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Batman: A Review

This is the best Batman movie yet. Christian Bale, living up to the promise of his performances in American Psycho and Equilibrium, is the best Batman, hands down. Bale's Batman is dark, dangerous, disturbed, dehumanized and vengeful—as he was meant to be. As Batman, his voice takes on a guttural, animalistic quality. The new menacing-looking, tank-like, car-crunching, building-smashing Batmobile is a better reflection of Batman's spiritual being than the sleek Batmobile of earlier movies. The slow-paced and meandering build-up in the first half hour or so ultimately pays off handsomely in the movie's climactic scenes, with plenty of action and suspense along the way. Katie Holmes (not one of my favorite actress) does a credible job of transforming her character's desiccated and de-sexualized career feminist early in the movie into the increasingly alluring and desirable woman that is released after she experiences Batman's primal nature. Michael Caine was, of course, born to play Alfred. Gotham City is given a much-needed makeover: it is no longer unrelentingly dark and polluted, and from the night sky it now appears, like contemporary New York City, as a glittering, jewel-encrusted metropolis raising the expectation of prosperity and culture below, while at street level it is sleazy and decadent, rife with slums and human corruption. The brilliant Liam Neeson steals some early scenes from Bale, but Bale holds his own later in his Batman persona. Nitpicks:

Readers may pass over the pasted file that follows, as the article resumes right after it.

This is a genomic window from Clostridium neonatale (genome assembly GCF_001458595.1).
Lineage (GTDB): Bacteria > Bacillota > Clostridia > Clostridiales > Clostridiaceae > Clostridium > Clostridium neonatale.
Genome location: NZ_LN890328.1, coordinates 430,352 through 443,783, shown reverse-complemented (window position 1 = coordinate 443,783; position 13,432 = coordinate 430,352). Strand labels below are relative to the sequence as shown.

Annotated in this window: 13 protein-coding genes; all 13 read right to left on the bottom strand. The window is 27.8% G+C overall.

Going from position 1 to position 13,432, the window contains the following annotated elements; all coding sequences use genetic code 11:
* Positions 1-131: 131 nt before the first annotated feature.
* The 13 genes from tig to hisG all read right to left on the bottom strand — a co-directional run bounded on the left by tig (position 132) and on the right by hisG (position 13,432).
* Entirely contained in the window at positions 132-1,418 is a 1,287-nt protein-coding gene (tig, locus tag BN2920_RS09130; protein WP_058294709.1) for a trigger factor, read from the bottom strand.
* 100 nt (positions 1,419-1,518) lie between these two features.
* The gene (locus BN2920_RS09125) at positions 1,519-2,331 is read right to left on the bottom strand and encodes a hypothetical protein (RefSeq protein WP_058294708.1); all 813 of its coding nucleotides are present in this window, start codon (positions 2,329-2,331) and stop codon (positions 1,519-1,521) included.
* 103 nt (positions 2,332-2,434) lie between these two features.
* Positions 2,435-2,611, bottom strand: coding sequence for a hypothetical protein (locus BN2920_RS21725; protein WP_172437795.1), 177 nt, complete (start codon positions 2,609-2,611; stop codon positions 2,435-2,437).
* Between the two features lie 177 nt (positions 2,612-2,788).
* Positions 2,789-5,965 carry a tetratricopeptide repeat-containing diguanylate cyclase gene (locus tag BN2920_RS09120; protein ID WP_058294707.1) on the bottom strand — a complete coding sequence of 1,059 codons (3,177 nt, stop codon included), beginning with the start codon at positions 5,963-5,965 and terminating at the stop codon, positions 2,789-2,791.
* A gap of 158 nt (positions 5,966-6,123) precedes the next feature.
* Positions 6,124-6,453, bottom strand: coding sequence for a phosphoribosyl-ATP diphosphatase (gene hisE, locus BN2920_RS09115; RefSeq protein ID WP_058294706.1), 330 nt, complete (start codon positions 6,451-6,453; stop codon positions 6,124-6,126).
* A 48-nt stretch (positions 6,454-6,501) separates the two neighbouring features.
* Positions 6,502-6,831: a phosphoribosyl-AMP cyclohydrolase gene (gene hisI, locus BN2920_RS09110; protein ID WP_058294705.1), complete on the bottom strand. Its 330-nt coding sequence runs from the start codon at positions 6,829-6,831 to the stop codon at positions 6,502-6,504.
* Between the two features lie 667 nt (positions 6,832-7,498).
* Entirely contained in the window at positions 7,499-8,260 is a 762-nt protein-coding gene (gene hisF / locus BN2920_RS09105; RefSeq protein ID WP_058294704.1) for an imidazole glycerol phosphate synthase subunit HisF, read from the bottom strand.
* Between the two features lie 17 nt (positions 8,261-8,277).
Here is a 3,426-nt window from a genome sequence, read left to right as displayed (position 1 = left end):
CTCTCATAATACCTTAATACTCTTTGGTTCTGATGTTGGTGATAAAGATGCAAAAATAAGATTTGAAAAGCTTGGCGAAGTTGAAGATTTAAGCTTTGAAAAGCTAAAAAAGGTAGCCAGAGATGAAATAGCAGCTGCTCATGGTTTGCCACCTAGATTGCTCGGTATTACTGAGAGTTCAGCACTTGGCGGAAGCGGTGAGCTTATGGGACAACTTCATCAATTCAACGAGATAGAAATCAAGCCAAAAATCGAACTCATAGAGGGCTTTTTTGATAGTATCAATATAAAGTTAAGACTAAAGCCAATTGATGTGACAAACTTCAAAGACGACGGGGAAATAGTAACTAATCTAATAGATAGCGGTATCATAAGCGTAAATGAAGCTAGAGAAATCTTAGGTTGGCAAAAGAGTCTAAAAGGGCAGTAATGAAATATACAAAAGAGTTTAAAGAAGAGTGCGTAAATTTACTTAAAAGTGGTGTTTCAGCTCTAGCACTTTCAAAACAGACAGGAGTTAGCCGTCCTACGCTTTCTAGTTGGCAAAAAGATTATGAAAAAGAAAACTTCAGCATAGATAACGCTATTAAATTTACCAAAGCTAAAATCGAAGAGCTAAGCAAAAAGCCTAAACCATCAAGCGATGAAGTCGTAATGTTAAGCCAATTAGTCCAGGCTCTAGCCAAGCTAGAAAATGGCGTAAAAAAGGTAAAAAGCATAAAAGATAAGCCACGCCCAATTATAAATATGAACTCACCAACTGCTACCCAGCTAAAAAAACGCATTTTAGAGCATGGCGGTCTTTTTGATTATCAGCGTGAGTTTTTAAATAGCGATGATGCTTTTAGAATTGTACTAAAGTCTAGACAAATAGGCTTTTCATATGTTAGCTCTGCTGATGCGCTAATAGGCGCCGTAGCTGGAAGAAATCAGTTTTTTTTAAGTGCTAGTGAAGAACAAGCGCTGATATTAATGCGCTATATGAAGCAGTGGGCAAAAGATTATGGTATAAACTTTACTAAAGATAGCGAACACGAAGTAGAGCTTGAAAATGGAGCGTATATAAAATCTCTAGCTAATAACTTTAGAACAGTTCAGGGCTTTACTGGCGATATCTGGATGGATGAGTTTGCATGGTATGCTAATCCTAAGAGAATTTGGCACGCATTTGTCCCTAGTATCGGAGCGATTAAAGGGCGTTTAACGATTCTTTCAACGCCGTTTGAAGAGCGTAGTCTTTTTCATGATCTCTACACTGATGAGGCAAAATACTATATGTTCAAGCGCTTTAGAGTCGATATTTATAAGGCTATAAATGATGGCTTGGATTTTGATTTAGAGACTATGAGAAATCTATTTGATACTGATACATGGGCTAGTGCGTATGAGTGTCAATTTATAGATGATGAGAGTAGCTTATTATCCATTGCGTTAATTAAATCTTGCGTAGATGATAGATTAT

• Danny Elfman's great Batman theme is nowhere to be heard.
  • Batman's playboy alter ego, Bruce Wayne, has too few scenes for the character to be fleshed out.
  • Many of the fight scenes involving Batman in the middle of the movie are choppy and hard to follow.
  • The notion that a conspiracy of bad guys can "use economics as a weapon" to cause a depression in Gotham City is ridiculous—unless they have somehow infiltrated the Federal Reserve System.
  • Even more ludicrous is that Bruce Wayne's dithering, liberal philanthropist father actually believed that the decaying public transportation system he built for Gotham would "bring the city together." It's not The Batman Chronicles on Mises and Batman, but what is?
  • Author:

    Contact Joseph T. Salerno

    Joseph Salerno is academic vice president of the Mises Institute, professor emeritus of economics at Pace University, and editor of the Quarterly Journal of Austrian Economics.

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